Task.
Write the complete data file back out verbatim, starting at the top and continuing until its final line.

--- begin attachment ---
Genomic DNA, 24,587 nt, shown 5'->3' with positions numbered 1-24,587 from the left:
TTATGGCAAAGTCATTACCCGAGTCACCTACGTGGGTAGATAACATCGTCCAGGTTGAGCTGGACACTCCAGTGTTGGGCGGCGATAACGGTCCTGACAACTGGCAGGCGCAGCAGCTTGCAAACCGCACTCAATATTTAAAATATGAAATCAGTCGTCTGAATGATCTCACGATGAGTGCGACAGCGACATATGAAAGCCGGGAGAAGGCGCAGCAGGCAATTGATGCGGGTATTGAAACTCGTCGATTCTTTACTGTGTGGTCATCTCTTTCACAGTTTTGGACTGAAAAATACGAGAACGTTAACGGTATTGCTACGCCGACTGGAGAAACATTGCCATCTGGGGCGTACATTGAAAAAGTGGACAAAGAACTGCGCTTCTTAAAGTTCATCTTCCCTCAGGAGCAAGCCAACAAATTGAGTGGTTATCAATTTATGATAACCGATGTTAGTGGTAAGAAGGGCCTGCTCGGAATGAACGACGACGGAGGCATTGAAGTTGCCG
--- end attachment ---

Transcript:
Genomic DNA, 24,587 nt, shown 5'->3' with positions numbered 1-24,587 from the left:
TTATGGCAAAGTCATTACCCGAGTCACCTACGTGGGTAGATAACATCGTCCAGGTTGAGCTGGACACTCCAGTGTTGGGCGGCGATAACGGTCCTGACAACTGGCAGGCGCAGCAGCTTGCAAACCGCACTCAATATTTAAAATATGAAATCAGTCGTCTGAATGATCTCACGATGAGTGCGACAGCGACATATGAAAGCCGGGAGAAGGCGCAGCAGGCAATTGATGCGGGTATTGAAACTCGTCGATTCTTTACTGTGTGGTCATCTCTTTCACAGTTTTGGACTGAAAAATACGAGAACGTTAACGGTATTGCTACGCCGACTGGAGAAACATTGCCATCTGGGGCGTACATTGAAAAAGTGGACAAAGAACTGCGCTTCTTAAAGTTCATCTTCCCTCAGGAGCAAGCCAACAAATTGAGTGGTTATCAATTTATGATAACCGATGTTAGTGGTAAGAAGGGCCTGCTCGGAATGAACGACGACGGAGGCATTGAAGTTGCCG